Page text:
Muslims believe that Islam is the complete and universal version of a primordial faith that was revealed many times before through prophets such as Adam, Abraham, Moses, and Jesus. Muslims consider the Quran, in Arabic, to be the unaltered and final revelation of God. Like other Abrahamic religions, Islam also teaches a final judgment with the righteous rewarded in paradise and the unrighteous punished in hell. Religious concepts and practices include the Five Pillars of Islam, which are obligatory acts of worship, as well as following Islamic law (sharia), which touches on virtually every aspect of life and society, from banking and welfare to women and the environment. The cities of Mecca, Medina and Jerusalem are home to the three holiest sites in Islam.
Searches for Noah's Ark have been made from at least the time of Eusebius (c. 275-339 CE), and believers in the Ark continue to search for it in modern times. Many searches have been mounted for the Ark, but no confirmable physical proof of the Ark has ever been found. (Full article...)
This call was met with an enthusiastic popular response across all social classes in western Europe. Mobs of predominantly poor Christians numbering in the thousands, led by Peter the Hermit, a French priest, were the first to respond. What has become known as the People's Crusade passed through Germany and indulged in wide-ranging anti-Jewish activities, including the Rhineland massacres. On leaving Byzantine-controlled territory in Anatolia, they were annihilated in a Turkish ambush led by the Seljuk Kilij Arslan at the Battle of Civetot in October 1096. (Full article...)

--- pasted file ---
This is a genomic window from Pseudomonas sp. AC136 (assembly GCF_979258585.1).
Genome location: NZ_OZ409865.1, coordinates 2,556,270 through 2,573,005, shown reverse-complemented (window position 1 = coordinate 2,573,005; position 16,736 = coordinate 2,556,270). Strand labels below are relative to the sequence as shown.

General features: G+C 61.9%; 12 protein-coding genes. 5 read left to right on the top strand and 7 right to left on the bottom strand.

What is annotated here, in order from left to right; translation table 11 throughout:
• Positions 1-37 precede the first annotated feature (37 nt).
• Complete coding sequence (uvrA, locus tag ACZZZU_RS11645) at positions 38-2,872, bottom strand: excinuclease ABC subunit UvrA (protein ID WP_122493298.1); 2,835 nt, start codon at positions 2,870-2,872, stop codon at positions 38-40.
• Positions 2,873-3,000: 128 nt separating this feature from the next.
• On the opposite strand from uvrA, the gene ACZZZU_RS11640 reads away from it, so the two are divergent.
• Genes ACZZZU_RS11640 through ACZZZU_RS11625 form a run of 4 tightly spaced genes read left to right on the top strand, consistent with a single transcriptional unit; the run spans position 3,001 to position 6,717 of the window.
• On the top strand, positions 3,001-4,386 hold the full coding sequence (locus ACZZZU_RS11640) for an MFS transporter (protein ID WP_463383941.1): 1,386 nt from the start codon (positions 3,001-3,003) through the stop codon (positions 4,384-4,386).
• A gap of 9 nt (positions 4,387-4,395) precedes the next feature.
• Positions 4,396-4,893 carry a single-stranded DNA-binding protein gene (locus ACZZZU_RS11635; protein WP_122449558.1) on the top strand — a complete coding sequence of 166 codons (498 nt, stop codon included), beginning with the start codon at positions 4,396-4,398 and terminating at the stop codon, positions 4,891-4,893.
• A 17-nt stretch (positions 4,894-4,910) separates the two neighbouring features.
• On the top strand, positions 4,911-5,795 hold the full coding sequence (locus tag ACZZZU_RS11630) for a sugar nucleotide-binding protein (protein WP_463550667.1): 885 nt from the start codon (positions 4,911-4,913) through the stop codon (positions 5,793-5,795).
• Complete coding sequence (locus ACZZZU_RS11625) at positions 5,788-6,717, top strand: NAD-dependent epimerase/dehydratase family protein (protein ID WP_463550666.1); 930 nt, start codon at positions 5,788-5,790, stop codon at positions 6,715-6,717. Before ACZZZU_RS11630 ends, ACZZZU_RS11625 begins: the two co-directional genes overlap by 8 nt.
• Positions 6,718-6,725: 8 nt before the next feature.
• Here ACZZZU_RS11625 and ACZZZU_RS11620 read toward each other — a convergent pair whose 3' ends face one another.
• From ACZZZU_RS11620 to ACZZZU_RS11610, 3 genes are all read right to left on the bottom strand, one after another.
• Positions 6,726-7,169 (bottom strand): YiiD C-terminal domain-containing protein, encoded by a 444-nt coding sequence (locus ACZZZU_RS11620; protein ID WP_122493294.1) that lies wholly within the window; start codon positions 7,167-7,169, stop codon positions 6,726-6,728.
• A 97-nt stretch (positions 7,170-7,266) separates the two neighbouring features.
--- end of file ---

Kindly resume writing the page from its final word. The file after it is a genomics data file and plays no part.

Muhammad took keen interest in capturing Meccan caravans after his migration to Medina, seeing it as repayment for his people, the Muhajirun. A few days before the battle, when he learnt of a Makkan caravan returning from the Levant led by Abu Sufyan ibn Harb, Muhammad gathered a small expeditionary force to capture it. Abu Sufyan, learning of the Muslim plan to ambush his caravan, changed course and took a longer route away from Muhammad's base at Medina and sent a messenger to Mecca, asking for help. Abu Jahl commanded an army nearly one-thousand strong, approaching Badr and encamping at the sand dune al-'Udwatul Quswa. (Full article...)
The end time (also called end times, end of time, end of days, last days, final days, doomsday, or eschaton) is a future described variously in the eschatologies of several world religions (both Abrahamic and non-Abrahamic), which teach that world events will reach a climax.